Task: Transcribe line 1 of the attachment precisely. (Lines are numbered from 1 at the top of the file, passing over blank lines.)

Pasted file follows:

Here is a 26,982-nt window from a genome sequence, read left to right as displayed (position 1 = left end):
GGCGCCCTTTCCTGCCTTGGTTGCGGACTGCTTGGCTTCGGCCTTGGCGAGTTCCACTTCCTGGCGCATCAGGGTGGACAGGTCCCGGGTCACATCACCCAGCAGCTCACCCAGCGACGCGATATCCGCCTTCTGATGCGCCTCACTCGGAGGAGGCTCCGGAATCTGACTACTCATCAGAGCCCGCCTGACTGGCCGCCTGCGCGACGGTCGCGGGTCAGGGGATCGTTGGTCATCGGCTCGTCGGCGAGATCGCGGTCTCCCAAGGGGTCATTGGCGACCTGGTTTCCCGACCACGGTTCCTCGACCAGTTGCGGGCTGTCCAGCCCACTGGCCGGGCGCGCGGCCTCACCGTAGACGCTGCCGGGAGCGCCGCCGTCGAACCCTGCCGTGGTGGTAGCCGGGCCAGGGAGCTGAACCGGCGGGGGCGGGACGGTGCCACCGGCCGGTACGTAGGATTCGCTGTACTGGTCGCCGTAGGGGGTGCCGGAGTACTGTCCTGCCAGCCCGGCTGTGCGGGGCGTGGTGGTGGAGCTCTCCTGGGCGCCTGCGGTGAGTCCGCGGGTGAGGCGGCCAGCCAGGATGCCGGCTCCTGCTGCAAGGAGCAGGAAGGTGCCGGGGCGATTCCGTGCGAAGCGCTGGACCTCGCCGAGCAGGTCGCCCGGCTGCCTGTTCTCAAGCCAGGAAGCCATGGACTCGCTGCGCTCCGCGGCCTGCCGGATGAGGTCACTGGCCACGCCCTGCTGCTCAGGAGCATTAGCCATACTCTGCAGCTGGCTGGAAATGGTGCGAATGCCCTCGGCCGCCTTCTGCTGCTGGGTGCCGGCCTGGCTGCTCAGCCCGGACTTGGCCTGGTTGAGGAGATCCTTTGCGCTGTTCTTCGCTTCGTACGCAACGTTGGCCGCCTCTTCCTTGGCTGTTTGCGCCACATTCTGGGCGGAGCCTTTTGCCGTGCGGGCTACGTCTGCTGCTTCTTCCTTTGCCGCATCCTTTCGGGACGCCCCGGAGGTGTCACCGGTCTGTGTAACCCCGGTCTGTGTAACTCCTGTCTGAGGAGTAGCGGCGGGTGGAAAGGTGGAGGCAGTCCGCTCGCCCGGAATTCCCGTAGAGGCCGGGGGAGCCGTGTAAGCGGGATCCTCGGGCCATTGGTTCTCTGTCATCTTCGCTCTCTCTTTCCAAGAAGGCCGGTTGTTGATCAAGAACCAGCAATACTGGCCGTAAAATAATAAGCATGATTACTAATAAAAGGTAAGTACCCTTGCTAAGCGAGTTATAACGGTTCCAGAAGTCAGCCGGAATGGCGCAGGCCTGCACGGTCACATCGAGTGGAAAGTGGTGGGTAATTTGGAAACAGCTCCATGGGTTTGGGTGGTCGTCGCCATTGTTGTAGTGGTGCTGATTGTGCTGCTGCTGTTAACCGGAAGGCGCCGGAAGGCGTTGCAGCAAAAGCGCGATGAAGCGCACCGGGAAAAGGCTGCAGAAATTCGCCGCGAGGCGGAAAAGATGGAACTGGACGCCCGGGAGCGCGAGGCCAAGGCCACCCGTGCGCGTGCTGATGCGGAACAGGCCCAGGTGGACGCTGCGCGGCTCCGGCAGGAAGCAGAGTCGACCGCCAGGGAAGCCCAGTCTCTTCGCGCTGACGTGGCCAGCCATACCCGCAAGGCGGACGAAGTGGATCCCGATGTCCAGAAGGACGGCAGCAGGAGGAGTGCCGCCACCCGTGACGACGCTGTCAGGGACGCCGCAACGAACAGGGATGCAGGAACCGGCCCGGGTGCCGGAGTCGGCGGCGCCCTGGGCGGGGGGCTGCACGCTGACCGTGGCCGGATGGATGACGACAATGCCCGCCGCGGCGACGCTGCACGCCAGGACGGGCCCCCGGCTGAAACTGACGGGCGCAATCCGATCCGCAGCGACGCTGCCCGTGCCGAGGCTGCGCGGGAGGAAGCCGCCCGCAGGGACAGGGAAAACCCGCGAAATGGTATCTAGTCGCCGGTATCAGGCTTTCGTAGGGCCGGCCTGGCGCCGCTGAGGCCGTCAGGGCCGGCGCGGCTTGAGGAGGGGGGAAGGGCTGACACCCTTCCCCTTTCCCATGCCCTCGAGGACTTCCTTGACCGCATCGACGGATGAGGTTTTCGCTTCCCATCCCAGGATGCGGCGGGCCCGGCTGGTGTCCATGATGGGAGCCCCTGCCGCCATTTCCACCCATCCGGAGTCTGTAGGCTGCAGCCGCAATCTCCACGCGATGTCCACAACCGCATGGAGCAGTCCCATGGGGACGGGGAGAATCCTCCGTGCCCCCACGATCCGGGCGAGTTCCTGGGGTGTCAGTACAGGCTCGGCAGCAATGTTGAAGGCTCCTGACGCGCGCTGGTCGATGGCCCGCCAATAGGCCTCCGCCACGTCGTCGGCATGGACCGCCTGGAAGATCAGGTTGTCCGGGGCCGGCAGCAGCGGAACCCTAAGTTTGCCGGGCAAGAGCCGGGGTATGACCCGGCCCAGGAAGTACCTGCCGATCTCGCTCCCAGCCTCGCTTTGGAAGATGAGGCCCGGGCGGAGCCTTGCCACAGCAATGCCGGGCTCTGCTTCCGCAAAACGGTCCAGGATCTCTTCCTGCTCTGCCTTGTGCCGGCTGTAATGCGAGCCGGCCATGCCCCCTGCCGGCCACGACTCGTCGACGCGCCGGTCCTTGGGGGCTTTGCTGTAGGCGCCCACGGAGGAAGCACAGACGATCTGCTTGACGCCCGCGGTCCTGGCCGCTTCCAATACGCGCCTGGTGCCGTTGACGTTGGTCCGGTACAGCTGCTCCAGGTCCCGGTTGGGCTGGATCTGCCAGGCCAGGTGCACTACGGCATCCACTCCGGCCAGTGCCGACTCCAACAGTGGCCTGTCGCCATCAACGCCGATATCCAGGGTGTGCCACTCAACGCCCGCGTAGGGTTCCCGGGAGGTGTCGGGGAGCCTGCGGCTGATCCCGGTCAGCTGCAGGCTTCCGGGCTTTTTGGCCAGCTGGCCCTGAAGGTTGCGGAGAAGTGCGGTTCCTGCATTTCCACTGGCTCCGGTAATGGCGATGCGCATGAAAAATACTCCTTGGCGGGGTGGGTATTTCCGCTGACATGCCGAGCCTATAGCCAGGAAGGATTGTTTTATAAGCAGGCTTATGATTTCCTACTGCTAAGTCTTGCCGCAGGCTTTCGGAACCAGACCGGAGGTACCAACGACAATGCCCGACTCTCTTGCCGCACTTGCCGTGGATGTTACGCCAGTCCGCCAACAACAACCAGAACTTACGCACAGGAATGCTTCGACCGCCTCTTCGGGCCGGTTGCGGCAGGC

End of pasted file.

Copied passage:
Here is a 26,982-nt window from a genome sequence, read left to right as displayed (position 1 = left end):